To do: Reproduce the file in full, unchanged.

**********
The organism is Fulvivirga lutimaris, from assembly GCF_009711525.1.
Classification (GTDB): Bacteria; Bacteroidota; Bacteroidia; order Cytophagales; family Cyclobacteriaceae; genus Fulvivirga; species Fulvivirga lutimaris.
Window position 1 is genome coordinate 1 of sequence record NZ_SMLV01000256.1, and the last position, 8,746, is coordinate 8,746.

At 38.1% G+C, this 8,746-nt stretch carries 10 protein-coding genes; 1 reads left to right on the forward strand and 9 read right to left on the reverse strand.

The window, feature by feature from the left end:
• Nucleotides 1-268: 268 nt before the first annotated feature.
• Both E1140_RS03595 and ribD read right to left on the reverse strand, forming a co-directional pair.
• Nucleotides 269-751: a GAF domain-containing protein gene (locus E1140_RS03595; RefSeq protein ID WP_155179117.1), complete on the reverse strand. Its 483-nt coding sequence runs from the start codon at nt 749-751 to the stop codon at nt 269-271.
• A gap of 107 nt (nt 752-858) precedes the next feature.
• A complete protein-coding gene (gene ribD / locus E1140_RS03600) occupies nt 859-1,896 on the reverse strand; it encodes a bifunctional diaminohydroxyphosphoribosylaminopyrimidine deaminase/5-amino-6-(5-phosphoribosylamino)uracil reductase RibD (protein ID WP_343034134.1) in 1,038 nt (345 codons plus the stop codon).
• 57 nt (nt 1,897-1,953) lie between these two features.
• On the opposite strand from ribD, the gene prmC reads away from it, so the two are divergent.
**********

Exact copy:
The organism is Fulvivirga lutimaris, from assembly GCF_009711525.1.
Classification (GTDB): Bacteria; Bacteroidota; Bacteroidia; order Cytophagales; family Cyclobacteriaceae; genus Fulvivirga; species Fulvivirga lutimaris.
Window position 1 is genome coordinate 1 of sequence record NZ_SMLV01000256.1, and the last position, 8,746, is coordinate 8,746.

At 38.1% G+C, this 8,746-nt stretch carries 10 protein-coding genes; 1 reads left to right on the forward strand and 9 read right to left on the reverse strand.

The window, feature by feature from the left end:
• Nucleotides 1-268: 268 nt before the first annotated feature.
• Both E1140_RS03595 and ribD read right to left on the reverse strand, forming a co-directional pair.
• Nucleotides 269-751: a GAF domain-containing protein gene (locus E1140_RS03595; RefSeq protein ID WP_155179117.1), complete on the reverse strand. Its 483-nt coding sequence runs from the start codon at nt 749-751 to the stop codon at nt 269-271.
• A gap of 107 nt (nt 752-858) precedes the next feature.
• A complete protein-coding gene (gene ribD / locus E1140_RS03600) occupies nt 859-1,896 on the reverse strand; it encodes a bifunctional diaminohydroxyphosphoribosylaminopyrimidine deaminase/5-amino-6-(5-phosphoribosylamino)uracil reductase RibD (protein ID WP_343034134.1) in 1,038 nt (345 codons plus the stop codon).
• 57 nt (nt 1,897-1,953) lie between these two features.
• On the opposite strand from ribD, the gene prmC reads away from it, so the two are divergent.